363 F.2d 662 (9th Cir. 1966), 19853, United States v. Romitti
|Citation:||363 F.2d 662|
|Party Name:||UNITED STATES of America, Appellant, v. Richard M. ROMITTI et al., Appellees.|
|Case Date:||July 18, 1966|
|Court:||United States Courts of Appeals, Court of Appeals for the Ninth Circuit|
John W. Douglas, Asst. Atty. Gen., Manuel L. Real, U.S. Atty., Morton Hollander, John C. Eldridge, Walter H. Fleischer, Attorneys, Dept. of Justice, Washington, D.C., for appellant.
E. Eugene Davis, Jr., Patrick Davis, of Hindman & Davis, Los Angeles, Cal., for appellee.
Before BARNES, MERRILL, and BROWNING, Circuit Judges.
BROWNING, Circuit Judge.
This is an appeal from a judgment against the United States under the Federal Tort Claims Act, 28 U.S.C.A. §§ 1346(b), 2674, for damages resulting from an automobile accident caused by the negligent driving of Mr. Moore, an employee of the United States.
All agree that the question presented is whether under the doctrine of respondeat superior as applied in California (where Mr. Moore's negligent act occurred) a private employer would be liable for plaintiff's injuries in the circumstances of this case. See, e.g., McCall v. United States, 338 F.2d 589, 592 (9th Cir. 1964) ;
Witt v. United States, 319 F.2d 704, 707-708 (9th Cir. 1963). The United States contends the district Court erred in holding that Mr. Moore 'was operating his automobile within the course and scope of his employment' when the accident occurred. Under California law this was a determination to be made by the trier of fact upon a weighing of all of the pertinent circumstances. Loper v. Morrison, 23 Cal.2d 600, 145 P.2d 1 (Sup.Ct.Cal.1944). The issue is whether the district court's finding was clearly erroneous.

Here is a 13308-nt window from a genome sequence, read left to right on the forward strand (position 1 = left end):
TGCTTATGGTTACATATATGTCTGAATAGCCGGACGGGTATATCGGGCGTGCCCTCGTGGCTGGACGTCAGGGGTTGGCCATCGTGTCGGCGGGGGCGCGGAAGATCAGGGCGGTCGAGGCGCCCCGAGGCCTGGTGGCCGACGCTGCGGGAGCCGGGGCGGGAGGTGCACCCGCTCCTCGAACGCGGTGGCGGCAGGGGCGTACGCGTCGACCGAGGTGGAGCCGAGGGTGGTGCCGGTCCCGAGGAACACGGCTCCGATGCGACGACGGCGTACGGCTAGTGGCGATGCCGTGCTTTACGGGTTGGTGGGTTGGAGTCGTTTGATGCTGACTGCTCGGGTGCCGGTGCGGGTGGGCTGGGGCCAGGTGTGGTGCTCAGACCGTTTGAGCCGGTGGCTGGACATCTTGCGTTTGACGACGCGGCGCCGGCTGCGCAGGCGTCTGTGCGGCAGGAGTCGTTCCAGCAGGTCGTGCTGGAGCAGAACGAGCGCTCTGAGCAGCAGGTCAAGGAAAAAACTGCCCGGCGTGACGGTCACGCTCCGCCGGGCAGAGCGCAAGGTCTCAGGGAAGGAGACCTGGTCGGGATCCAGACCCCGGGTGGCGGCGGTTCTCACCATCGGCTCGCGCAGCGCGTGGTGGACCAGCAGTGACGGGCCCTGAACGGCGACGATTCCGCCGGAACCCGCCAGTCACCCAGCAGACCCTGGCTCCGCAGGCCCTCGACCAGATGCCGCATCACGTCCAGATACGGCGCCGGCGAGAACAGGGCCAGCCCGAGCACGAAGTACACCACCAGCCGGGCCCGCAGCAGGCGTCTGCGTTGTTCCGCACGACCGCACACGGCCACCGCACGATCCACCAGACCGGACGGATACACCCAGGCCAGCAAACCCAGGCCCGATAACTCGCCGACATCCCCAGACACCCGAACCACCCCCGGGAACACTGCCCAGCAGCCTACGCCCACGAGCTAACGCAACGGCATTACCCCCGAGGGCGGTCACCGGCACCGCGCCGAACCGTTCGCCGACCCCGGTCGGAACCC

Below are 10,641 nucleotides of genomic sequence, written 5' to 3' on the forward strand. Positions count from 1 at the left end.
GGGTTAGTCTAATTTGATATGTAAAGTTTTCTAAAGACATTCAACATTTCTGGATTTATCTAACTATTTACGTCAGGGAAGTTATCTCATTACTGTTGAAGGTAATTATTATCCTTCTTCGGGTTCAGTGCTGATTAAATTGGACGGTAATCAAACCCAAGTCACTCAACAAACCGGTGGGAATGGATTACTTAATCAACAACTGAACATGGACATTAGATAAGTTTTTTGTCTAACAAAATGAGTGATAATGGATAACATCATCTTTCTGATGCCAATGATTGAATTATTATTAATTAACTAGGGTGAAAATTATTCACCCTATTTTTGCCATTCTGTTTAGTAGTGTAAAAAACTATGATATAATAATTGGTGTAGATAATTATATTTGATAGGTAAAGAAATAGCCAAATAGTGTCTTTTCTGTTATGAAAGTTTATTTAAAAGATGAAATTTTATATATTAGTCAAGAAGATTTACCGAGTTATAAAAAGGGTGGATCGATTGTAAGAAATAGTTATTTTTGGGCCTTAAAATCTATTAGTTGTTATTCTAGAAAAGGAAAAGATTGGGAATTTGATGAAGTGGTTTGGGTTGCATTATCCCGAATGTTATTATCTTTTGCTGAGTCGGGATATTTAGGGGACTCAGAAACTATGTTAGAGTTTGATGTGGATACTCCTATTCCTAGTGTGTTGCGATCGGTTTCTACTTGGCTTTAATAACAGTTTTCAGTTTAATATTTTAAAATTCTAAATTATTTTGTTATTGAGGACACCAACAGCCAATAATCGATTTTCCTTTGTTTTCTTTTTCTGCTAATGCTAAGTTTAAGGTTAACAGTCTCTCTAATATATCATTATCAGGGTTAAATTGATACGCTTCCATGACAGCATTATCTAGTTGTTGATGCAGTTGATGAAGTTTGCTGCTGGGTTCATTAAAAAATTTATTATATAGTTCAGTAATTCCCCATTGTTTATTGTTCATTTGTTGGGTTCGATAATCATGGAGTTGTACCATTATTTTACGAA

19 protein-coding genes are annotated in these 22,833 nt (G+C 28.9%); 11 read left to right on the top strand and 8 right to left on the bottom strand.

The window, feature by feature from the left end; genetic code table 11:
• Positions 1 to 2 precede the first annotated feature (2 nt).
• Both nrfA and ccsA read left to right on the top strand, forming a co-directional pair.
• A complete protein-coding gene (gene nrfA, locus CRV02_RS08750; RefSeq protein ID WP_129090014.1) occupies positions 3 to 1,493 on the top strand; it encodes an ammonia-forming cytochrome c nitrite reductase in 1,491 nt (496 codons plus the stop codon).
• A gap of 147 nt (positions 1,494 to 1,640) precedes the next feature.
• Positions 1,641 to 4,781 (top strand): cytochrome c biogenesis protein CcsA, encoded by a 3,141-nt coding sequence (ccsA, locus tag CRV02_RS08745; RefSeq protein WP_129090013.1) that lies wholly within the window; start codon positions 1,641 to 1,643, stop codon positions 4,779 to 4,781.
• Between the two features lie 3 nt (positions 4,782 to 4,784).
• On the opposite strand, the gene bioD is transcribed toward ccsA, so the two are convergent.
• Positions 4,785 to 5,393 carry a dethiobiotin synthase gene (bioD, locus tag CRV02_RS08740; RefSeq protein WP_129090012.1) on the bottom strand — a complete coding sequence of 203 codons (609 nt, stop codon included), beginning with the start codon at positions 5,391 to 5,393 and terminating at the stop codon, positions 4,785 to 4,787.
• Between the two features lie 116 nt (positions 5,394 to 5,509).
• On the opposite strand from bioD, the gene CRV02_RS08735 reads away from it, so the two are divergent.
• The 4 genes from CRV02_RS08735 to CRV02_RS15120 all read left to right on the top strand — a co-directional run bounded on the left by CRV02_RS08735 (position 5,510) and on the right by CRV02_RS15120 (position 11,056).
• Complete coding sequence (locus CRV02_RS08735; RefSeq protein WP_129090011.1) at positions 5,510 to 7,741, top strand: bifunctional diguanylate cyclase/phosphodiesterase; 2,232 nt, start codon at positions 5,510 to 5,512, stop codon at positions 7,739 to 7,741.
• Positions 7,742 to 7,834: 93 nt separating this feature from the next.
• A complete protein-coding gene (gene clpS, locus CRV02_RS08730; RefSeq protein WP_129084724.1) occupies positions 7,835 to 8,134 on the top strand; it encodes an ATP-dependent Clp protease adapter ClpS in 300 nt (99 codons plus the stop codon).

The evidence was as follows. Mr. Moore was employed by the United States as an electronics engineer assigned to Edwards Air Force Base, Kern County, California. Edwards Air Force Base maintained a secondary facility for parachute testing near El Centro, California, about 240 miles away. Mr. Moore and two other government employees (Mr. Brown, an electronics engineer and the project supervisor, and Mr. Rathbun, an electronics technician) were ordered to travel from the Kern County base to the El Centro base 'to support physiological jump tests for Dyna Soar Program', and then to return to the base in Kern County. They were authorized to travel by government or commercial carrier, either air or surface, or by privately owned automobile. Travel by private automobile was 'authorized between Edwards Air Force Base, California and El Centro, California, and return, only,' and was to be reimbursed at the rate of ten cents per mile. Per diem was authorized in the amount of $16.00 per day, including travel time. The total cost attributable to travel was not to exceed what the cost would have been if first-class rail transportation were used.
After working at their regular duty stations during the morning of July 11, 1962, the three men left their office building about noon to drive to the El Centro facility in Mr. Moore's car. They took with them, for use in the scheduled parachute test, two electronic devices (valued at $6,600 each) and certain hand tools, all belonging to the government. They drove directly to El Centro, arrived about 5:00 p.m., and checked in at a local motel. There they met with the parachutist and with representatives of the manufacturer of the electronic equipment which was to be tested. The test could not be held the next day because of had weather; on the second morning the men drove to the test site with the equipment and the test was conducted. Mr. Moore's car was used in...
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